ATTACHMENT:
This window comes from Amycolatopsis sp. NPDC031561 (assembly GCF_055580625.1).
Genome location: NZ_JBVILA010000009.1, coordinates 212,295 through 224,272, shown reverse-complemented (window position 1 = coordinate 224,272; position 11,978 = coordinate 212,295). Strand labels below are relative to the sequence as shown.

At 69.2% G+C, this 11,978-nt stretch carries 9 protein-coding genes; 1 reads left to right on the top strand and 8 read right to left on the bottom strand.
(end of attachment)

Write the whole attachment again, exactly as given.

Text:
This window comes from Amycolatopsis sp. NPDC031561 (assembly GCF_055580625.1).
Genome location: NZ_JBVILA010000009.1, coordinates 212,295 through 224,272, shown reverse-complemented (window position 1 = coordinate 224,272; position 11,978 = coordinate 212,295). Strand labels below are relative to the sequence as shown.

At 69.2% G+C, this 11,978-nt stretch carries 9 protein-coding genes; 1 reads left to right on the top strand and 8 read right to left on the bottom strand.